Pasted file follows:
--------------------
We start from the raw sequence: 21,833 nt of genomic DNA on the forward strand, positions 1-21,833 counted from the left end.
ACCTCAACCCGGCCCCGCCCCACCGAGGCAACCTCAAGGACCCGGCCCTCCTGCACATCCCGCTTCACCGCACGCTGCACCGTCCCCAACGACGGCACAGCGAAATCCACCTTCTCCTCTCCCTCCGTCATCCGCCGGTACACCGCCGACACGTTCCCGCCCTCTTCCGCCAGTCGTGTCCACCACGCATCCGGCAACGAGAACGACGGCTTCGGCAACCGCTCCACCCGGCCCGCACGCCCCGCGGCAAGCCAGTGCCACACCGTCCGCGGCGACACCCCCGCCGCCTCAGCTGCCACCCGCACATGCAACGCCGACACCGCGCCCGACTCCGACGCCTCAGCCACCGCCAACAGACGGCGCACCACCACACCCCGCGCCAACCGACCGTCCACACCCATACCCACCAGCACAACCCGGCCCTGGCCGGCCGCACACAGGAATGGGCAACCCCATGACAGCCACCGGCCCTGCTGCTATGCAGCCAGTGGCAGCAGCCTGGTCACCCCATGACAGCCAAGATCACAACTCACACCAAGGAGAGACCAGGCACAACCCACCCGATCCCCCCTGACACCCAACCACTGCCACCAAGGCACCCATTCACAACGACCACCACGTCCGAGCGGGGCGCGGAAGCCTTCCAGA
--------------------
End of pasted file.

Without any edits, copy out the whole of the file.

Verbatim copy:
We start from the raw sequence: 21,833 nt of genomic DNA on the forward strand, positions 1-21,833 counted from the left end.
ACCTCAACCCGGCCCCGCCCCACCGAGGCAACCTCAAGGACCCGGCCCTCCTGCACATCCCGCTTCACCGCACGCTGCACCGTCCCCAACGACGGCACAGCGAAATCCACCTTCTCCTCTCCCTCCGTCATCCGCCGGTACACCGCCGACACGTTCCCGCCCTCTTCCGCCAGTCGTGTCCACCACGCATCCGGCAACGAGAACGACGGCTTCGGCAACCGCTCCACCCGGCCCGCACGCCCCGCGGCAAGCCAGTGCCACACCGTCCGCGGCGACACCCCCGCCGCCTCAGCTGCCACCCGCACATGCAACGCCGACACCGCGCCCGACTCCGACGCCTCAGCCACCGCCAACAGACGGCGCACCACCACACCCCGCGCCAACCGACCGTCCACACCCATACCCACCAGCACAACCCGGCCCTGGCCGGCCGCACACAGGAATGGGCAACCCCATGACAGCCACCGGCCCTGCTGCTATGCAGCCAGTGGCAGCAGCCTGGTCACCCCATGACAGCCAAGATCACAACTCACACCAAGGAGAGACCAGGCACAACCCACCCGATCCCCCCTGACACCCAACCACTGCCACCAAGGCACCCATTCACAACGACCACCACGTCCGAGCGGGGCGCGGAAGCCTTCCAGA